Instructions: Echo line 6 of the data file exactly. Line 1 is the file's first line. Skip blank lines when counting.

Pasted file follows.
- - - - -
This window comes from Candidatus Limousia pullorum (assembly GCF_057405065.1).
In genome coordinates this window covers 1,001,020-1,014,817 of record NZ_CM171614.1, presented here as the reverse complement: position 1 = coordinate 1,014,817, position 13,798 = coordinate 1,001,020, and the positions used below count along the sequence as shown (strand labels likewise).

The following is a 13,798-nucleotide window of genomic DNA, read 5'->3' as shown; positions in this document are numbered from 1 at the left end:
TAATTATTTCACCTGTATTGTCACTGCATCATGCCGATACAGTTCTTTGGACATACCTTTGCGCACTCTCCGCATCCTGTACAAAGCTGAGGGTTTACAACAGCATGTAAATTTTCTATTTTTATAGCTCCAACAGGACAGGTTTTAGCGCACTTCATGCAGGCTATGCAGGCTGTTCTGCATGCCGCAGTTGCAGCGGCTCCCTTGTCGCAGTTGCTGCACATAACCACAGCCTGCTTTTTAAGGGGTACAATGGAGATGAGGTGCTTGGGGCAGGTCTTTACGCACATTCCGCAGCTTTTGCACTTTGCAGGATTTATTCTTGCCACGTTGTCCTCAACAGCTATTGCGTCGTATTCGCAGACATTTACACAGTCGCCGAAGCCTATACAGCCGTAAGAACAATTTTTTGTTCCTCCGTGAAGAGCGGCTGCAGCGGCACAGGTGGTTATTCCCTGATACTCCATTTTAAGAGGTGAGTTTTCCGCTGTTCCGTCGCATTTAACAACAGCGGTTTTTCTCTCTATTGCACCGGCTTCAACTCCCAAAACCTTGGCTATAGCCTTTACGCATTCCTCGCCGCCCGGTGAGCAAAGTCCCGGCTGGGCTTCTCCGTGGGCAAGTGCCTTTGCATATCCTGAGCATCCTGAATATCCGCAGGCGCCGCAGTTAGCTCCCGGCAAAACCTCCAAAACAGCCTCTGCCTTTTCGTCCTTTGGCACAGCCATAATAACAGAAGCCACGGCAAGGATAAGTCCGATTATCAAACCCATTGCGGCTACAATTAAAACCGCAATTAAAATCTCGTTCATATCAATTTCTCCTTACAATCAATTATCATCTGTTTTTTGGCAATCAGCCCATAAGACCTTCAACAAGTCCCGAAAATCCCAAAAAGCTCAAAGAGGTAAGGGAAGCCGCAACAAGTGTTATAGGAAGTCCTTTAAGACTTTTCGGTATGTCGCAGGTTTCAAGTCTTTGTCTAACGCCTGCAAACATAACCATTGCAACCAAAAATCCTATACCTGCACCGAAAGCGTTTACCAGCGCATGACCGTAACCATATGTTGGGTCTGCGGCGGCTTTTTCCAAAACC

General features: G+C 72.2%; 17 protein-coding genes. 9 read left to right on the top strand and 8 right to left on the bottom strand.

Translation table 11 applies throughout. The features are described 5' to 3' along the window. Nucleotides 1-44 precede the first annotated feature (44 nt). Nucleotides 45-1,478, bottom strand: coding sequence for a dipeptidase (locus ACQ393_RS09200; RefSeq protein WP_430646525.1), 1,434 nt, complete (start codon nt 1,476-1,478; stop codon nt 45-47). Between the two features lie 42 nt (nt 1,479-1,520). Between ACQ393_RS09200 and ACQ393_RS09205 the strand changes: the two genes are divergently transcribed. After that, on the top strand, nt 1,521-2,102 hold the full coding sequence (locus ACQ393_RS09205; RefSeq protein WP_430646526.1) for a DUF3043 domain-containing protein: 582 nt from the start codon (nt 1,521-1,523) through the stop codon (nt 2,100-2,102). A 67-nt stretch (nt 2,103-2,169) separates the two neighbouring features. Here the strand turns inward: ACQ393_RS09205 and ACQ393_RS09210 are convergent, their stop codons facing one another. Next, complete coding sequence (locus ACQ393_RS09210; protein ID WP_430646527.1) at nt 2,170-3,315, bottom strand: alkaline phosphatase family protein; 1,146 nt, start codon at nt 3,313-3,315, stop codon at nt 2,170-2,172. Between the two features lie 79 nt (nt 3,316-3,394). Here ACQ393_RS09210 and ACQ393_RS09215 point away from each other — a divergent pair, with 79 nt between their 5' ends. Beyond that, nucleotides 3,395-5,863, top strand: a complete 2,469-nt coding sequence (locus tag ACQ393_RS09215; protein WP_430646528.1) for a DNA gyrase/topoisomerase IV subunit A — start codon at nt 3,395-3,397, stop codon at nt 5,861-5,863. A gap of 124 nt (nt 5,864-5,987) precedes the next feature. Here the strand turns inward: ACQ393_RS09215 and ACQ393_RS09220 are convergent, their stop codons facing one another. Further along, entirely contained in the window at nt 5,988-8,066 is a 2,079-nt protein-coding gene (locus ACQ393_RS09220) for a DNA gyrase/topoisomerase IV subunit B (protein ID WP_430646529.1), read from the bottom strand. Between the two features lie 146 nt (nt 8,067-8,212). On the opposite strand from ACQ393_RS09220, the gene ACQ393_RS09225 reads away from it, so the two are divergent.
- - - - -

Translation table 11 applies throughout. The features are described 5' to 3' along the window. Nucleotides 1-44 precede the first annotated feature (44 nt). Nucleotides 45-1,478, bottom strand: coding sequence for a dipeptidase (locus ACQ393_RS09200; RefSeq protein WP_430646525.1), 1,434 nt, complete (start codon nt 1,476-1,478; stop codon nt 45-47). Between the two features lie 42 nt (nt 1,479-1,520). Between ACQ393_RS09200 and ACQ393_RS09205 the strand changes: the two genes are divergently transcribed. After that, on the top strand, nt 1,521-2,102 hold the full coding sequence (locus ACQ393_RS09205; RefSeq protein WP_430646526.1) for a DUF3043 domain-containing protein: 582 nt from the start codon (nt 1,521-1,523) through the stop codon (nt 2,100-2,102). A 67-nt stretch (nt 2,103-2,169) separates the two neighbouring features. Here the strand turns inward: ACQ393_RS09205 and ACQ393_RS09210 are convergent, their stop codons facing one another. Next, complete coding sequence (locus ACQ393_RS09210; protein ID WP_430646527.1) at nt 2,170-3,315, bottom strand: alkaline phosphatase family protein; 1,146 nt, start codon at nt 3,313-3,315, stop codon at nt 2,170-2,172. Between the two features lie 79 nt (nt 3,316-3,394). Here ACQ393_RS09210 and ACQ393_RS09215 point away from each other — a divergent pair, with 79 nt between their 5' ends. Beyond that, nucleotides 3,395-5,863, top strand: a complete 2,469-nt coding sequence (locus tag ACQ393_RS09215; protein WP_430646528.1) for a DNA gyrase/topoisomerase IV subunit A — start codon at nt 3,395-3,397, stop codon at nt 5,861-5,863. A gap of 124 nt (nt 5,864-5,987) precedes the next feature. Here the strand turns inward: ACQ393_RS09215 and ACQ393_RS09220 are convergent, their stop codons facing one another. Further along, entirely contained in the window at nt 5,988-8,066 is a 2,079-nt protein-coding gene (locus ACQ393_RS09220) for a DNA gyrase/topoisomerase IV subunit B (protein ID WP_430646529.1), read from the bottom strand. Between the two features lie 146 nt (nt 8,067-8,212). On the opposite strand from ACQ393_RS09220, the gene ACQ393_RS09225 reads away from it, so the two are divergent.